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You Should Stop Hating Your Body. NOW

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By Kirti Joshi: 

Body hate is inculcated and accepted at a very young age; killing our sense of self-esteem and self-respect, teaching us that we must change in order to be okay but we do not acknowledge this mere fact that a certain kind of body type which is okay for me may not be okay for you so there is no such absolute perfection of body type. If body type defined the personality and character of a person then models and actor/actress would be the only humanitarians existing in this world.

body acceptance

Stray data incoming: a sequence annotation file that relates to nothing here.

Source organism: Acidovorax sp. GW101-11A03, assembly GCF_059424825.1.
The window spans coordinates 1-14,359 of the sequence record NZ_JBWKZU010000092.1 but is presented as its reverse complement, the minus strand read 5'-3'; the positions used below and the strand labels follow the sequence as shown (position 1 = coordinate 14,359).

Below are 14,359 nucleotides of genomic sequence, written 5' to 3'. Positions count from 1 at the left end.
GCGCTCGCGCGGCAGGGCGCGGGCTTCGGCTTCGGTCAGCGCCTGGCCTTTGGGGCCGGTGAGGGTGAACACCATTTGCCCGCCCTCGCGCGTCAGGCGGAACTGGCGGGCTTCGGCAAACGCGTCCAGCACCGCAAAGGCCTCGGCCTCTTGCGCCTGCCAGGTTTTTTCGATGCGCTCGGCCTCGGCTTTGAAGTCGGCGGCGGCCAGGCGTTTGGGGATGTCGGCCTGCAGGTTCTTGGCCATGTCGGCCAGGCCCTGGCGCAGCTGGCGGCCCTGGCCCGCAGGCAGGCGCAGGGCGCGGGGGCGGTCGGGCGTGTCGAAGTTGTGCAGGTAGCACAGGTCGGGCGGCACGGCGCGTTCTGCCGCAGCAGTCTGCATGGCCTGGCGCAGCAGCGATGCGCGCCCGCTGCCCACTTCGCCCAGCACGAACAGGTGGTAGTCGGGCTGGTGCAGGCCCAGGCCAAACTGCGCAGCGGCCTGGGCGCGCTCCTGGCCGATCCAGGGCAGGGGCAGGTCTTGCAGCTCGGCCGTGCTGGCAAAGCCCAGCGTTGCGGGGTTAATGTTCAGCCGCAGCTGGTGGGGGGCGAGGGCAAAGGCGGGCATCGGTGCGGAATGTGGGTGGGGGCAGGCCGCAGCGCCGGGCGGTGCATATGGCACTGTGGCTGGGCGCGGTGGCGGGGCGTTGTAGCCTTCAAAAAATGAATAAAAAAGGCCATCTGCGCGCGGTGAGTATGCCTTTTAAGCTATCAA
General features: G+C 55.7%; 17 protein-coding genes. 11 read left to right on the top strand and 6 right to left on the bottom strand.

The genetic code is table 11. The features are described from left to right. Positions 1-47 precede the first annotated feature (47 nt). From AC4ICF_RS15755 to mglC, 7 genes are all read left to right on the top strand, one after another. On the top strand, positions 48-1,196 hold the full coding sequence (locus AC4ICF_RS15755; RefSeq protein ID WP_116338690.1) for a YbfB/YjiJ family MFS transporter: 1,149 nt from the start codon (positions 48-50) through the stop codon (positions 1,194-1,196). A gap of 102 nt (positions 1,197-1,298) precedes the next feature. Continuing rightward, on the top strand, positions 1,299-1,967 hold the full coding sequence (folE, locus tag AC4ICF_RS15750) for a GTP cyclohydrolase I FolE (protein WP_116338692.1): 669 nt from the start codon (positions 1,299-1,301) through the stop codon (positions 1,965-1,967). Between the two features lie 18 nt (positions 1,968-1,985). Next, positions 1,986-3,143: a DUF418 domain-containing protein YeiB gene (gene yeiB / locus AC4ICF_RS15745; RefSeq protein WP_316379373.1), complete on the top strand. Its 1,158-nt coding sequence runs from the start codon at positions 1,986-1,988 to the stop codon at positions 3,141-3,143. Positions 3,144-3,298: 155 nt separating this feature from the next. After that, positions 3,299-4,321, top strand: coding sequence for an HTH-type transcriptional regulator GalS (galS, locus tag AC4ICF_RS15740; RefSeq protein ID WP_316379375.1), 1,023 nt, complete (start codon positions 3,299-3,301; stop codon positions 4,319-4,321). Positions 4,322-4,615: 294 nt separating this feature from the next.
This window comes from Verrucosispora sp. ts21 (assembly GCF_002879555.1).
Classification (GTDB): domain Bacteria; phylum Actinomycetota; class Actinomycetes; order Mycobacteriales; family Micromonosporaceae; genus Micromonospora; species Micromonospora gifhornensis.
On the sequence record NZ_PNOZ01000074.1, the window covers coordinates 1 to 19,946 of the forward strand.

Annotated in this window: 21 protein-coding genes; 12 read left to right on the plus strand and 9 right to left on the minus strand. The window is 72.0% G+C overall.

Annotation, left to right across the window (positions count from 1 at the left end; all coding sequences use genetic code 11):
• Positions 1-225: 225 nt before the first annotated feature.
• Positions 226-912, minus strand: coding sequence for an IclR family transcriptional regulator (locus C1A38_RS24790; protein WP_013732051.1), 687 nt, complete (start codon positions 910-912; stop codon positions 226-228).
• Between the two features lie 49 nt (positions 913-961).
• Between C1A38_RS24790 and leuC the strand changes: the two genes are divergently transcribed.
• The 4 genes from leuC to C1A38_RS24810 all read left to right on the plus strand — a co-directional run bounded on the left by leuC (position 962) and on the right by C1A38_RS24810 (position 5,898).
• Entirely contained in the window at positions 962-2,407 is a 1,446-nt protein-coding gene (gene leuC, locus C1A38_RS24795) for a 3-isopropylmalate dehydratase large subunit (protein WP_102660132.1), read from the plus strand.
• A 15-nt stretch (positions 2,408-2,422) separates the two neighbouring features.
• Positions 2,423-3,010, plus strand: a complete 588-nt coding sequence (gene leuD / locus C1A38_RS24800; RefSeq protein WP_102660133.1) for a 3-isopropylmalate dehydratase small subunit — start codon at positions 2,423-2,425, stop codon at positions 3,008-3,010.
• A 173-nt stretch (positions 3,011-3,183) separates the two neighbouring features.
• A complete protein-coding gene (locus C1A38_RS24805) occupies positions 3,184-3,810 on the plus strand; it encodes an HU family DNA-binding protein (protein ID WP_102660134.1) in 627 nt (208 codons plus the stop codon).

Jes Baker a blogger form Tucson Arizona, United States of America says that internet is an open forum and the only media that doesn’t have a universal one sided skew. On December 2nd 2013, she wrote an article on her blog about hatred towards fat people and why it needs to be stopped and she has started a project about body shamming where a photo series was posted on the Facebook page named as Bodies Aren’t Ugly. Bullying Is‘, She believes that all body inequality has a lasting effect on every single person involved. She tells how we’ve learned to hate certain shapes and sizes and for that she says American history and the economic story are responsible. We have been given an idyllic body that is presented as a perfect body type and we are told that we must somehow achieve this impossible physique to please others but the day we start demoralizing ourselves for our own body type then we will never be accepted by the society in any shape/size.